Turks rescue Chios’s tourism sector as European visitor numbers wane


When the discussion turns to business, Chios travel agent Tassos Hatzelenis says that the influx of tourists coming from Turkish shores – only 20 minutes away by speedboat – has “saved” the eastern Aegean island’s tourism sector. “On the day of the recent [Turkish general] elections, there were people who voted and then came over for coffee,” said Dimitris Kibrilakis, head of the island’s rooms-to-let owners’ association. “Twelve of my 14 rooms are currently being rented by Turks.”

In contrast to the rising number of Turkish visitors, a sharp decline has been observed in those coming from elsewhere in Europe. In 2010, for instance, 12,079 European nationals visited the island, while in 2014 only 8,220 Europeans came from the beginning of the year through October. According to local professionals, one of the reasons behind this marked decline in tourist interest is a reduction in the number of charter flights to and from the island – down from 15 flights per week a few years ago to about four nowadays. There are fewer charter flights, they claim, because of the island’s unsuitable airport infrastructure, among other reasons.

“A French family wishing to visit Chios has to spend about 850 to 900 euros each for plane tickets,” noted Kibrilakis. The country’s ongoing crisis doesn’t make it any easier. “I get phone calls from my European clients asking me if the reality of the situation is reflected in what they see on television.”

While Western travelers seem to be turning their back on Chios, those coming from the East appear to be fully embracing the island. The number of Turkish arrivals is increasing rapidly: In 2013, 56,299 Turks visited the island, while they numbered 64,401 between January and October last year. Meanwhile, estimates for this year’s arrivals are more than promising. Greek consular authorities across Turkey issued about 56,000 visas from the beginning of the year up to May, a figure pointing to a 24 percent increase compared to the previous year (the highest rise in visas issued was recorded at the Greek Consulate in Izmir, with the figure reaching 60 percent). The change in attitude is no coincidence. In 2010, local professionals foresaw the kind of impact the crisis was going to have on the tourism industry and started pushing for Turks to have easier access to the Aegean islands.

Chios has benefited immensely from the change in climate. “About 600 to 700 people arrive on weekends, while 50 to 100 people visit during the week (that is excluding the strictly high tourist season). If you exclude the Turkish visitors from the market, the island is vegetating,” said Hatzelenis. Proximity also offers Chios a comparative advantage: “Many wealthy Turks own villas on the Turkish shores and come over for a change of scenery, just for a couple of days.”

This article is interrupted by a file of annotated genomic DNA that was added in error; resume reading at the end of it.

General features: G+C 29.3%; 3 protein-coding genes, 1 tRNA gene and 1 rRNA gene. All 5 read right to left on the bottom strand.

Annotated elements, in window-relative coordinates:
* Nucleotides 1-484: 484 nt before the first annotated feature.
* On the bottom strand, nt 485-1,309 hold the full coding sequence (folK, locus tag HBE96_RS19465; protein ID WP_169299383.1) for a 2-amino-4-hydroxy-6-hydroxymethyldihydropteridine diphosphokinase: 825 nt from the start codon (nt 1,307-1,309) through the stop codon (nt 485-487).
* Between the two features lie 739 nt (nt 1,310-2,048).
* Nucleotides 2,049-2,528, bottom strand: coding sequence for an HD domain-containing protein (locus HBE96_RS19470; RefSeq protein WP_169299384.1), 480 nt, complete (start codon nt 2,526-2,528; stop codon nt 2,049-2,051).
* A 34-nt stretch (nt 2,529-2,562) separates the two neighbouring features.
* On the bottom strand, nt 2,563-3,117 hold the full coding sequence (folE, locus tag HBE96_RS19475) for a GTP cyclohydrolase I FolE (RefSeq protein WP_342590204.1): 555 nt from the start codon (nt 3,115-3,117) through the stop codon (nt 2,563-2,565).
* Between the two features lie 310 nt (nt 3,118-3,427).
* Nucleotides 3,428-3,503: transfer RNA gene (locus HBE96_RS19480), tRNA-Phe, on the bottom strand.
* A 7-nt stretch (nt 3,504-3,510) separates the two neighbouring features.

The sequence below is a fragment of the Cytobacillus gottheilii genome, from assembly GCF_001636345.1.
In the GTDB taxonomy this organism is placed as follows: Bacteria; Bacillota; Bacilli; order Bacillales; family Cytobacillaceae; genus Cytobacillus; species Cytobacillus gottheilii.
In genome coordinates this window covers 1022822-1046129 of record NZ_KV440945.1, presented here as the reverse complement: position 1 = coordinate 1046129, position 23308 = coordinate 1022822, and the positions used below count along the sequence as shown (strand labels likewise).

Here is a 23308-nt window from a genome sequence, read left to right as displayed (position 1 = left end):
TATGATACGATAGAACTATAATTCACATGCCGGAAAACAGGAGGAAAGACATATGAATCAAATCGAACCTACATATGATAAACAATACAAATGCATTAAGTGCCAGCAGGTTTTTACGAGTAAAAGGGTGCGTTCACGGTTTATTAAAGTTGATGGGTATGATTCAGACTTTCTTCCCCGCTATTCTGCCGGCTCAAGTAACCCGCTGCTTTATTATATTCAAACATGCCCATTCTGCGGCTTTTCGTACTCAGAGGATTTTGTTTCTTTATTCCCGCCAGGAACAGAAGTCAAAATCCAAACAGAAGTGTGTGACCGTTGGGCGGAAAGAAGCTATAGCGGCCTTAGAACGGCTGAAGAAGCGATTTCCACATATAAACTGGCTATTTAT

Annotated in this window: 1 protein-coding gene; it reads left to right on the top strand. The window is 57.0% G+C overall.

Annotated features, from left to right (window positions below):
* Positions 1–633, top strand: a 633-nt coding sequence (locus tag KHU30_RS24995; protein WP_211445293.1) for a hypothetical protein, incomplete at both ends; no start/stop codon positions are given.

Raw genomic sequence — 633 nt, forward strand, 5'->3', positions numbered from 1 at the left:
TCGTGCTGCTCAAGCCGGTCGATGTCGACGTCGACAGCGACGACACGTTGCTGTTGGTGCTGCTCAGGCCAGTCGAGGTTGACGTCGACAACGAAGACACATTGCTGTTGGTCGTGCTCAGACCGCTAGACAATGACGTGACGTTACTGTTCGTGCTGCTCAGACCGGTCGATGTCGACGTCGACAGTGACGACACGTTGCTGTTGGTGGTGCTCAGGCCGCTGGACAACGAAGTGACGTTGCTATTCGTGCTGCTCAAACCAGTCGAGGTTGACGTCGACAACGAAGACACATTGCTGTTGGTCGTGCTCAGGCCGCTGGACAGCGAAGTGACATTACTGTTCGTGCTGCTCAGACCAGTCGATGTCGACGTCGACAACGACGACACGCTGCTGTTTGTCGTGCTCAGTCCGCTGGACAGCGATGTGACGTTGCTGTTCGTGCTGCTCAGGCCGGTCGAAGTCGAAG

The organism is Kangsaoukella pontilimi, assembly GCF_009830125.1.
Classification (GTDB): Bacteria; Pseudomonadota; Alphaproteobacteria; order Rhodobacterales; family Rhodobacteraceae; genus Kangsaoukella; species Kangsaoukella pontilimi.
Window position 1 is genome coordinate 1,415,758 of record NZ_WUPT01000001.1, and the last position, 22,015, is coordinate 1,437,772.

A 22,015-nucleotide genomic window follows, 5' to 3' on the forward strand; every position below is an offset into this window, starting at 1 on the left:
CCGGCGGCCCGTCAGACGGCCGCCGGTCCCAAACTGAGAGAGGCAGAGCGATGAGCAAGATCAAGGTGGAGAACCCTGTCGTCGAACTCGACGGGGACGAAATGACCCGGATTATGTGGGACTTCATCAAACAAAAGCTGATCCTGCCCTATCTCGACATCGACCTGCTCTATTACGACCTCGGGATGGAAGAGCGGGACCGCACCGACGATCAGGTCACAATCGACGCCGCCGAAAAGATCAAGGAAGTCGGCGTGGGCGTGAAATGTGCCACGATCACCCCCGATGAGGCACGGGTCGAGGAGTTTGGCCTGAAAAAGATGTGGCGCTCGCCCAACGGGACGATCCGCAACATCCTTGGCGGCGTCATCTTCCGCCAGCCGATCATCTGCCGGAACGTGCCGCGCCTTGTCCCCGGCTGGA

A recent report compiled by the island’s regional authority examines the incoming Turkish visitors’ profiles: 65.19 percent are university graduates, 43.70 percent are self-employed, while 51.85 percent said their visit was neither their first nor their last.

The next most popular Greek island for Turks is Lesvos, an island which is rapidly turning into a hip destination. In the first 10 months of 2014, the number of Turks vacationing on Mytilene came to 42,180.

“A number of leading pharmaceutical companies are organizing conferences on Mytilene. About a dozen have taken place so far, while in some cases high-flying executives get company-paid trips to the island as a bonus,” Mytilene travel agent Aris Lazaris told Kathimerini.

“At the same time we also host a lot of VIPs,” noted Lazaris, citing actress Deniz Cakir, businesswoman Guler Sabanci and Turkey’s highest paid actor, Kenan Imirzalioglu, the star of highly popular TV series “Ezel.”

Meanwhile, the Greek islands are still an ideal solution for travelers on smaller budgets. “The middle class cannot afford the skyrocketing prices at Turkey’s luxury beach resorts,” said Lazaris. In Greece they can eat, drink and dance at affordable prices. “The recent instability in Turkey after the elections makes me wonder,” he added. “Whereas up to now 1 euro translated into 2.8 Turkish lira, the exchange rate is now 3.12 Turkish lira.”